I've been working on a new S&P 500 timing indicator; buy signals and sell signals. The analysis is complicated, but it's essentially based on rate-of-change differences. In the nearly 13 years since 2000, this model has generated 87 Buys and 87 Sells. (One signal every 18 days on average.) Only 58% of the signals are "right," yet the average Buy and average Sell each produces 1.2% gains. And if we can generate 1.2% every 18 days (on average), that compounds to 18% a year!

But that's not enough. When we look at variability, we find the averages can be misleading. The Sell signal outcomes, it turns out, are almost 2x as variable as the Buys. And the successful Sells are dominated by a few very steep and very rare bear market events, while the Buy outcomes are really very consistent over time. So the Sell signals feel more like gambling, but the Buys can contribute to a really attractive "casino" operation; lots of bets at many tables, with the math just grinding out the gains.

Historical analysis doesn't settle everything, of course. Markets are inherently dynamic, and market behavior is subject to change. So we need to keep tracking and testing. Occasionally, a market change will call for a strategy change.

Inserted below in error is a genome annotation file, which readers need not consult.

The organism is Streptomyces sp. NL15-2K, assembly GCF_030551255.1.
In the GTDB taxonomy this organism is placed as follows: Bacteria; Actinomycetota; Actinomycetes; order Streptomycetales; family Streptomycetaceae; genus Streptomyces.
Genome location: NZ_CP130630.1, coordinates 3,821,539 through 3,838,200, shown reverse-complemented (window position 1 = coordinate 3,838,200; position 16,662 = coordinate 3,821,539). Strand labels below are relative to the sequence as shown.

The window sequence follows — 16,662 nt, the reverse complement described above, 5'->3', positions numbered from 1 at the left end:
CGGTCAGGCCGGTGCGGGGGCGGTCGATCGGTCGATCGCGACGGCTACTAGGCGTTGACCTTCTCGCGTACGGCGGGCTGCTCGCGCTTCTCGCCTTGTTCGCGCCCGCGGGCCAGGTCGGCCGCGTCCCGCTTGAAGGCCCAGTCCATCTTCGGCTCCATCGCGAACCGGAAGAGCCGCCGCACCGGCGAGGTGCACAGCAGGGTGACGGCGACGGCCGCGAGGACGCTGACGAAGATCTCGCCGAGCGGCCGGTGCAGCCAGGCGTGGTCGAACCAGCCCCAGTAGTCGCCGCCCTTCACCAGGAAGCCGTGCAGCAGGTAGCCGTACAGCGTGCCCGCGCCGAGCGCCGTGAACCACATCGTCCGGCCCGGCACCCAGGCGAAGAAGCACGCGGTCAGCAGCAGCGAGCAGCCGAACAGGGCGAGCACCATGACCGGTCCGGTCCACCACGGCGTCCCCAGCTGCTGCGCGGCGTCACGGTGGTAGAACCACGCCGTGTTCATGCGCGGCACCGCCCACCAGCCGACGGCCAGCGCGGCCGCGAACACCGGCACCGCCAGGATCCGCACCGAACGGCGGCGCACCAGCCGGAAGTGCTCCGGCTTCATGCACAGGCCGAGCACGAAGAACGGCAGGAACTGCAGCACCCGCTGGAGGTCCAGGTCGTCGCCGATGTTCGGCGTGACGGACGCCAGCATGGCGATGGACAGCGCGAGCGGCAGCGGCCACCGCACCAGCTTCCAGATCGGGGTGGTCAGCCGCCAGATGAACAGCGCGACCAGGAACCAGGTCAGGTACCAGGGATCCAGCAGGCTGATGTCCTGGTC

But until that point, it's important to maintain strategic discipline. If your "casino" is set up with care, the probabilities will prevail. The "chips" may move from one side of the table to the other as each hand is dealt, but the inexorable drift will work your way.

Your guide to ETF investing,

Robin L. Carpenter

Editor of *Cabot ETF Investing System*

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Six-marble math note: The first marble drawn has a 3/6 probability of being black. Then there are five marbles left and two of them are black, so the next probability is 2/5. If that second draw is also black, there are then four left, of which only one is black, for a 1/4 probability of getting the third draw also black. So the probability of all three draws being black is 3/6 x 2/5 x 1/4 = (3x2x1)/(6x5x4) = 6/120 or 1 out of 20.

*The views and opinions expressed herein are the views and opinions of the author and do not necessarily reflect those of Nasdaq, Inc.*

The views and opinions expressed herein are the views and opinions of the author and do not necessarily reflect those of Nasdaq, Inc.